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Safeguard OSH Solutions - Thomson Reuters

Safeguard OSH Solutions - Thomson Reuters



Safeguard Magazine

Comment—How to escape your niche

CHRIS PEACE challenges readers to study towards a management qualification so they can aspire to senior roles of greater influence.

Chief executive and general manager are roles with real influence on health and safety and wider areas of risk management – but how many health and safety practitioners make it to this level?

I think we are at risk of educating health and safety people to fill only their defined niche, making it hard for them to move into general management roles.

Is there a problem with purely vocational OHS qualifications? Are we educating and training people to do health and safety management but also giving them future-proof skills?

Senior managers are accustomed to managing risks – the uncertainties in business life. By contrast, OHS practitioners work on the claimed certainties of hazard elimination. I could write an entire article about the significant differences in thinking between managing hazards as against managing risk, but these few words may help set the scene:

  • • 
    Hazards have the potential to cause harm and thus are each a single dimension; they can only be analysed in terms of their consequences.
  • • 
    Risk is the effect of uncertainty on objectives; risks are analysed in terms of the likelihood of the consequences of events. Many causes, many consequences, each consequence having a different likelihood.

Risk management is therefore much richer than hazard management and aligns with the bigger picture in organisations.

I regularly ask OHS practitioners about the risk assessment techniques they use. Many claim to use the 5x5 matrix, sometimes because “that’s what the risk management standard recommends” (However the current risk management standard, AS/NZS ISO 31000:2009 Risk management – Principles and guidelines, makes no mention of a matrix).

I also ask managers how they assess risks. Some use brainstorming, but it is rarely semi-structured using SWIFT or similar techniques. Across all groups, a few use bow-tie analysis, a small percentage use PESTLE or SWOT. Flowcharting processes is rare.

Feedback from some Massey University students shows that few have been taught how to use the 29 techniques described in ISO 31010: 2009 Risk Management: Risk Assessment Techniques (to be published by Standards NZ as HB 89 Risk assessment techniques.) Most are unaware of other techniques–another 60 by my count – that might be used to help understand business activities and risks.

Matters are worse with OHS practitioners. The consequence vs likelihood matrix – heavily weighted to include lots of red or extreme cells – is used to justify hazard elimination, or possibly hazard isolation, with no real understanding of the correct design of the matrix and, usually, no understanding of the context of risks or the organisation. Whatever happened to risk modification, a wider business approach to managing risk than simply eliminating it?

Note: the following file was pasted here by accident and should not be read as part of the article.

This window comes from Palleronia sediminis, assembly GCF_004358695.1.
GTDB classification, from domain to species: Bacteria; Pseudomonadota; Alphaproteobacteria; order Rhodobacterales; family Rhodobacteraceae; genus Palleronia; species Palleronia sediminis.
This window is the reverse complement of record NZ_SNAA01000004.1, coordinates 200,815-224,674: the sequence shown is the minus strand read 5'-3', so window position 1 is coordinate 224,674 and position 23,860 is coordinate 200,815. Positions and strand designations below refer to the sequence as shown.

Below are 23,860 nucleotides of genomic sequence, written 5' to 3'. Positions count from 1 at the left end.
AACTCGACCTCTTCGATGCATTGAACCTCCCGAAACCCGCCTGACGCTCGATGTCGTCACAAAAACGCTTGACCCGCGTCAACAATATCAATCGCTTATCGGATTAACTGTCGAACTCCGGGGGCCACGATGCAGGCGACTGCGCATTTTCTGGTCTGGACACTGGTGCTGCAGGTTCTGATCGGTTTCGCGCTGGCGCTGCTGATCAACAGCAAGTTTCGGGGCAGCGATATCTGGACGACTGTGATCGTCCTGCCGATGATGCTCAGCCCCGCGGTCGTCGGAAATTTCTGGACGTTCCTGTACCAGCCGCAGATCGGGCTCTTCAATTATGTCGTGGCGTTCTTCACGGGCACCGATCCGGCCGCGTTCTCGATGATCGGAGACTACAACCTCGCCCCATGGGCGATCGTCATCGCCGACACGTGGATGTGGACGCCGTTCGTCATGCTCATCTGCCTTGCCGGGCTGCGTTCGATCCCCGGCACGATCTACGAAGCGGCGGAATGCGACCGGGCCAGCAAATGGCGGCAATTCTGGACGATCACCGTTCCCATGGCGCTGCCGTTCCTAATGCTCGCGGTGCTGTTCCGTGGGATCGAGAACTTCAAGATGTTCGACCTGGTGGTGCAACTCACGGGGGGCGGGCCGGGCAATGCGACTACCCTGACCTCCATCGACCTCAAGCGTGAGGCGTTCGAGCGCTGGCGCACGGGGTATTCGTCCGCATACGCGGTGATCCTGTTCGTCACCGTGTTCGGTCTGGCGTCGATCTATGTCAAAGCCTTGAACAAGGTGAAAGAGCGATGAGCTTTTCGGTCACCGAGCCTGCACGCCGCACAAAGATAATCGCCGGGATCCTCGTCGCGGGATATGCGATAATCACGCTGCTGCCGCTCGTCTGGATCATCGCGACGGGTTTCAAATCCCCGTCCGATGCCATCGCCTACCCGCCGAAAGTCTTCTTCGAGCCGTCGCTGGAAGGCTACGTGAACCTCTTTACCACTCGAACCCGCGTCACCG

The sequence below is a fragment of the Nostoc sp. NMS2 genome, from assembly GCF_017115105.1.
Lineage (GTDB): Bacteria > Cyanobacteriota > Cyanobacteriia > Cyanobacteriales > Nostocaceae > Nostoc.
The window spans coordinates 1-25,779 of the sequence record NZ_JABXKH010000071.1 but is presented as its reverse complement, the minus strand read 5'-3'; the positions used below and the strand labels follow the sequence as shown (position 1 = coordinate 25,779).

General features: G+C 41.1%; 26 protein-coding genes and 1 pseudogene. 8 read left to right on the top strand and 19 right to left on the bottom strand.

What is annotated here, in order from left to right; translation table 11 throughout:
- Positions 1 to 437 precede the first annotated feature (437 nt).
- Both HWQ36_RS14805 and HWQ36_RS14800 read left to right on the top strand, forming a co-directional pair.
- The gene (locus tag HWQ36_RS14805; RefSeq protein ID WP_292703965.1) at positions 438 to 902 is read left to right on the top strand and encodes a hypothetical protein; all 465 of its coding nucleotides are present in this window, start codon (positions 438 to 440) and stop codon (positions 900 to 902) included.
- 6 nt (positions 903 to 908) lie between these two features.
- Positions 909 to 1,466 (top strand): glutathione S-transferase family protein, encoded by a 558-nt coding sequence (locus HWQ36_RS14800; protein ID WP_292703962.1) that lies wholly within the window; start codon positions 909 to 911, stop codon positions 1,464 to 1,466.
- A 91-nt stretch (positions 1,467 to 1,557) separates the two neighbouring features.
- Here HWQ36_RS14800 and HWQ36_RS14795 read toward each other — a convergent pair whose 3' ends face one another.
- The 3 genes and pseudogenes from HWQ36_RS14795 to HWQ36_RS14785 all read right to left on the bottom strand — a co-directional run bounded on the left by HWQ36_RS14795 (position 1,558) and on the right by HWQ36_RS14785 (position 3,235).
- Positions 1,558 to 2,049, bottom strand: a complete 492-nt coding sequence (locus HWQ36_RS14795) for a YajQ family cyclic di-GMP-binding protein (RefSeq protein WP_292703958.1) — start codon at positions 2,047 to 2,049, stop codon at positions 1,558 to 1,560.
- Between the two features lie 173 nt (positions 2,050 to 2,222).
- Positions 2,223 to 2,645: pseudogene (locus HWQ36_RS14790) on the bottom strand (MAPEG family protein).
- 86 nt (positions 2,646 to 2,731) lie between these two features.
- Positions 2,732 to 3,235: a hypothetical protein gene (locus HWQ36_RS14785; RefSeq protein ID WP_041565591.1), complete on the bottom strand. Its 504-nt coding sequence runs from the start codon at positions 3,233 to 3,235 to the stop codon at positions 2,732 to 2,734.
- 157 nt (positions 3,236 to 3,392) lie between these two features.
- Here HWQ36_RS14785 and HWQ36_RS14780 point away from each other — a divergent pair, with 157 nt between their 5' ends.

Does all of this explain the performance of some organisations and sectors? Do managers – not just OHS managers – lack an understanding of the context of their organisations, let alone the risks they are exposed to? These are large research questions but the available evidence is quite striking.

I think OHS management should be seen as a stepping stone in a career where analytical techniques are used to better understand the business, including the risks it faces. For those aspiring to the title of risk manager, a deeper knowledge of risk assessment techniques is necessary. Such knowledge will subsequently be of great value in general management roles.

Assuming I’m right, where does this leave anyone aspiring to be a qualified OHS practitioner? I believe they should see OHS qualifications as but a part of their lifetime journey. What is learned now should link with future learning and contribute to future roles – hopefully senior roles.

For example, people aiming to take Massey University papers towards a GradDipOSH might be better to use those papers towards a Bachelor in Business Studies. This would add to a growing pool of qualified, knowledge-based managers, better able to draw on greater skills than just risk or safety management. They would have the ability to work across and with specialties, even if they lack in-depth knowledge of them. Eventually, some of those managers will make it to the top and use their generalist skills to better manage risk, including safety risks. And that will contribute to better managed organisations that are not reliant on a few specialists.

But what of the converse situation – how many people studying for management qualifications include OHS papers? It’s unthinkable that an aspiring general manager or CEO would not have learned about financial management, so what’s wrong with learning about OHS and its management? But that’s another story.

Respond to this story online at safeguard.co.nz

Chris Peace is a risk management consultant who runs training courses and teaches the risk management papers at Massey University. www.riskmgmt.co.nz.

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